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Savage Dragon Creator Savages Webcomics

the internet is serious business

Erik Larson, creator of Savage Dragon, founder of Image and successful print comic artist took to twitter earlier this week and tore down the edifice of webcomics, revealing them as the artistically stunted collection of stick-figure dick-and-fart-jokes that they all truly are.

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Just kidding, he talked some trash about the ease of webcomics publishing as it relates to the relative quality of webcomics as a whole that kind of make him look like an elitist jerk. (No slight to the actual Elitist Jerks. They do good work so the rest of us plebes don’t have to.) For example:

Every crappy submission can “see print” on the web–every reprint book that would sell three copies in print would work on the web. The web is the great equalizer. Every crappy thing can get tossed up there. If it all went digital nothing separates a pro from an amateur. Print is far more discriminating. There are fixed costs which can’t be ignored for long. It’s not the wild west like the Internet is. That’s why the web doesn’t excite me a whole lot. Every nitwit can put stickmen telling fart jokes up–there’s nothing special about it.

When questioned with “But one guys stickmen telling fart jokes is another guys Watchmen,” he answered:

Stickmen telling fart jokes is Watchmen as far as the internet is concerned, @BizzaroHendrix.

I don’t think it’s unfair to say that the best online work is on par with good pro comics but the worst is far worse. I don’t think there is a web only comic that’s as good as Watchmen or Dark Knight. Correct me if I’m wrong. There are certainly web comics that are good for a laugh–and better than what’s in the Sunday Funnies–but not at a Watchmen level–yet.

I’m glad you mentioned the Sunday Funnies, Mr. Larson, because I don’t see you complaining about them not having a Watchmen or The Dark Knight. Or is that because they’re a hobbled section of the medium dominated by ghostwritten strips, where new talent finding a purchase is one in a million because of the finite space of the comics page and the severe reader backlash whenever some one asks if maybe we could take down The Wizard of Id and replace it with something that knows the difference between iTunes and MySpace.

It’s true that we’re unlikely to see a Watchmen from the webcomics space, but its not because it lacks talent. It’s because the internet is a fast paced place. A comic is unlikely to get wide appeal if it updates irregularly or infrequently, and it’s likely to be difficult to read as it comes out if each page is not a discrete unit of storytelling. This makes a graphic novel, which is both a considerable commitment to writing and a long form story broken up into units of chapters rather than pages, difficult to produce in a way that will get popular. Warren Ellis and Paul Duffield’s FreakAngels is the only free webcomic I can think of that is intended to be read in graphic novel form and regularly updates in chunks of more than a page or so. And while Ellis and Duffield are professional comics artists, and FreakAngels is successful, is not their (Correction: it is not Ellis’) day job.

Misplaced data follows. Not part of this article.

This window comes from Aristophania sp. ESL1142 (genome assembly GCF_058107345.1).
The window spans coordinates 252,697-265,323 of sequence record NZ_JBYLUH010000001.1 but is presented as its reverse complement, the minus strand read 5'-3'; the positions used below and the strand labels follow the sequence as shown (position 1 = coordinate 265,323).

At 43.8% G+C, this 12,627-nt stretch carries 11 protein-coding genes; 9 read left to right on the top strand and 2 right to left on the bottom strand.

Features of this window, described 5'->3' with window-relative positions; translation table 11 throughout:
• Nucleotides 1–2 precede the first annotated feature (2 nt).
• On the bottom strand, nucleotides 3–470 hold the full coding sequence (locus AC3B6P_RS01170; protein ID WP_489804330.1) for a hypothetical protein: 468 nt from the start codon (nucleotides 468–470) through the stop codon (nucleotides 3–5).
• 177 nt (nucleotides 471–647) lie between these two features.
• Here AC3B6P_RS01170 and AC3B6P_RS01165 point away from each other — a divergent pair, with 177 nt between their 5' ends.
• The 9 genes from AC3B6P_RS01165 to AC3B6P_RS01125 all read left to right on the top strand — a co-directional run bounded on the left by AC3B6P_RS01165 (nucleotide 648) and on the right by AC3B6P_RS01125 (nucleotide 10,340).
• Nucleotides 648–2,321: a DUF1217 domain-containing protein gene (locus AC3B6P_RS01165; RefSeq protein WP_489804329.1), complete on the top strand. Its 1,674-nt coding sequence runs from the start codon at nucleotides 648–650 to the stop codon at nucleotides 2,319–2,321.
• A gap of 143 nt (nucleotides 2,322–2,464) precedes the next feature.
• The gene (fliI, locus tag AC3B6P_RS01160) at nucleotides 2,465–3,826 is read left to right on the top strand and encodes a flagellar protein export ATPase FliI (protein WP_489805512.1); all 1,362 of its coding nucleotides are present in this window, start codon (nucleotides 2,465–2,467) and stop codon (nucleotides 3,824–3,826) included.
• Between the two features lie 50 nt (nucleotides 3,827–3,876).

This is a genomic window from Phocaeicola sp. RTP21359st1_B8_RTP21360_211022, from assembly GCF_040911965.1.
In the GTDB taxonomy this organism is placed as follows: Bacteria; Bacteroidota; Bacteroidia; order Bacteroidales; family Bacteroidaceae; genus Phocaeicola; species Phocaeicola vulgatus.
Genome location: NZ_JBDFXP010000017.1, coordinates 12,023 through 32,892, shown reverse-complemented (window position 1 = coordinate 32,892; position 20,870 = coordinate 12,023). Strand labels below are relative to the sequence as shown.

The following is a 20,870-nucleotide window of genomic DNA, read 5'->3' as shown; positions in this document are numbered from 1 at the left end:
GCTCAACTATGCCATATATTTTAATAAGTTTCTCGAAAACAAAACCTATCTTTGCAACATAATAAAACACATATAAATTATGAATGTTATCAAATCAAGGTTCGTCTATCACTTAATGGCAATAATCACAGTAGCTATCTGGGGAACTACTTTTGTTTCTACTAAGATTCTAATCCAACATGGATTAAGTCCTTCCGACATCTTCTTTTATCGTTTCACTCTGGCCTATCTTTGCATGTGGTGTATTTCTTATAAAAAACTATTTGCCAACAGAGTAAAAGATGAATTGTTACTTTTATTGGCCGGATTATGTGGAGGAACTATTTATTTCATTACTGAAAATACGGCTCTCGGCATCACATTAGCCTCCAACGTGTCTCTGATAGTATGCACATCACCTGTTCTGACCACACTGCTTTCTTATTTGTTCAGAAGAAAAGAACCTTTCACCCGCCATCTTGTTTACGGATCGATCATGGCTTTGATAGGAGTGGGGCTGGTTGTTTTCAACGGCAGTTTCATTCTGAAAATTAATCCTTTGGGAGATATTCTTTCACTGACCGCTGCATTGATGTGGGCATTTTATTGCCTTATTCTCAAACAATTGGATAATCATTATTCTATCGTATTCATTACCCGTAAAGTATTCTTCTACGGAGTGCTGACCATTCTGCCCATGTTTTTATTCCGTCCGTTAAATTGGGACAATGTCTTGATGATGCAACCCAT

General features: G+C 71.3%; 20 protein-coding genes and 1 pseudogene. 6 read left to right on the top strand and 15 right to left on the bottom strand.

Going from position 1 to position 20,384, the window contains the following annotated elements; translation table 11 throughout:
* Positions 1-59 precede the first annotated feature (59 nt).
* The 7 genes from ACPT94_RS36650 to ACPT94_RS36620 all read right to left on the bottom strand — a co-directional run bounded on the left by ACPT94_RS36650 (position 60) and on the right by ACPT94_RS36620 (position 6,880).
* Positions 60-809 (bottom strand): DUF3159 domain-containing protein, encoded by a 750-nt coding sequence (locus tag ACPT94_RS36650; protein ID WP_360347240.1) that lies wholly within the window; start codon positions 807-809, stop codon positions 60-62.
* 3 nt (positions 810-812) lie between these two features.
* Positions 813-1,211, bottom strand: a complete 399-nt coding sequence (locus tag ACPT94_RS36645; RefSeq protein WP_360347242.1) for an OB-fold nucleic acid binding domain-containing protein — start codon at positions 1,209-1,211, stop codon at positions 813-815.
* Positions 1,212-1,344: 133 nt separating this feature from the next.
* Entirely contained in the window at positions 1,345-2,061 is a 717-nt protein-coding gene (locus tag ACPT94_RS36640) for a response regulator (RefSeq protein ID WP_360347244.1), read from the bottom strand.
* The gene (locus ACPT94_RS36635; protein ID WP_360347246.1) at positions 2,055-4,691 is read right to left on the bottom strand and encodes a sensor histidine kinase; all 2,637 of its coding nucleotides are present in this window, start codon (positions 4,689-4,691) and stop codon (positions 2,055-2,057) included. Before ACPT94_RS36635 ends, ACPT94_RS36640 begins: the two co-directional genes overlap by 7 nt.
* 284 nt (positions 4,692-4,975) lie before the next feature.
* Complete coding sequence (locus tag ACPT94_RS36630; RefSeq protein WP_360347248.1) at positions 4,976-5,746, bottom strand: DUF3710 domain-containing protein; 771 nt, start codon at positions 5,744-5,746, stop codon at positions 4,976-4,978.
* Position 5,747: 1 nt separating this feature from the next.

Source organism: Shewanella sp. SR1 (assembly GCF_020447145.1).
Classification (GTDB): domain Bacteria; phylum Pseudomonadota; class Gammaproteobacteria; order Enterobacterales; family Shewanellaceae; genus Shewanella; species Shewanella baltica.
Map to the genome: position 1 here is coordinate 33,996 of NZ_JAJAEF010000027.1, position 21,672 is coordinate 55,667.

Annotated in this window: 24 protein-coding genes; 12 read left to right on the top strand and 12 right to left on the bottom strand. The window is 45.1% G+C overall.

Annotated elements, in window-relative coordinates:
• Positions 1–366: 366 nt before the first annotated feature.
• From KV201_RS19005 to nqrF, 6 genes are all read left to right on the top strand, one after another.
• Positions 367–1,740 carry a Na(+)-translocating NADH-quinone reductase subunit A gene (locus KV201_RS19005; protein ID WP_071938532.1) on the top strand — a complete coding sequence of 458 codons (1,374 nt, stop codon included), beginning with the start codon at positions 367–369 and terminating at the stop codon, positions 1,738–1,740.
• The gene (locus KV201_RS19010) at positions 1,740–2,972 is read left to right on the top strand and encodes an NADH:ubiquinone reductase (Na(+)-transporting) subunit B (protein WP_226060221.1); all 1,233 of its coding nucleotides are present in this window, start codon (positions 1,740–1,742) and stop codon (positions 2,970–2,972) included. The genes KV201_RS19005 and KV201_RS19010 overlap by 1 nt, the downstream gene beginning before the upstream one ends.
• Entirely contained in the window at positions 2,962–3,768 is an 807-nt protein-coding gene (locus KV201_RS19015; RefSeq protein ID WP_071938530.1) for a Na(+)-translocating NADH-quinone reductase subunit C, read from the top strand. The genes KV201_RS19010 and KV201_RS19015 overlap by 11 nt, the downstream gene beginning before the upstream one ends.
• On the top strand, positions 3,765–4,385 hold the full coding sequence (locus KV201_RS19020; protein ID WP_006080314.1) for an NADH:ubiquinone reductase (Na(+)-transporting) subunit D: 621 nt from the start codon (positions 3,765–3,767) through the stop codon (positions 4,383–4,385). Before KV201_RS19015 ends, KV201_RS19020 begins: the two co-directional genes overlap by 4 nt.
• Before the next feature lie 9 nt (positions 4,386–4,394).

However, lets look at another example. Rich Burlew’s Order of the Stick is his day job, though it updates infrequently due to his health, in one story unit per page. He has used the success of the strip to write two successful supplemental graphic novels that are completely long form, with chapter units.

I mean–there’s things on the internet that people are willing to read but they would never pay for–and those are the success stories.

I’m glad you mention the success stories, too, like Order of the Stick, Penny Arcade, PvP, Shortpacked, xkcd, Starslip Crisis and a few others whose creators have managed to quit their day jobs to make a full time living off of their webcomic. Here’s the thing about those success stories: they are success stories because their fans pay their creators. And not out of charity. People pay them for products other than the daily strip. They pay for compilations of the web strips that contain creator commentary, for books that fill in the back story of the tale that is ongoing in the strip, they pay for t-shirts, for prints, posters, statues, and all kinds of other merchandise. Merchandising is a strategy used by the DC, Marvel, Dark Horse and pretty much every other big comic house.

Are you worried about the idea of having to be a business person as well as a creator in order to succeed? I am. But I’m willing to trade that for independence from the ridiculous creative conservatism of the Big Two, just like you did when you co-founded Image comics.

I don’t have to have claw my way up a system that I’ll ultimately leave in frustration in order to create an environment where I’ll be able to publish comics in the way that I want to publish them. I can just publish on the internet. If I do good work, and I’m not too unlucky, and if I build my work into a good business just like you did with Image, I’ll be able to make a living at it. And if all I produce is stickmen telling fart-jokes… I probably won’t. That’s the filter on the internet.

(via Comic Book Resources.)

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Susana Polo thought she'd get her Creative Writing degree from Oberlin, work a crap job, and fake it until she made it into comics. Instead she stumbled into a great job: founding and running this very website (she's Editor at Large now, very fancy). She's spoken at events like Geek Girl Con, New York Comic Con, and Comic Book City Con, wants to get a Batwoman tattoo and write a graphic novel, and one of her canine teeth is in backwards.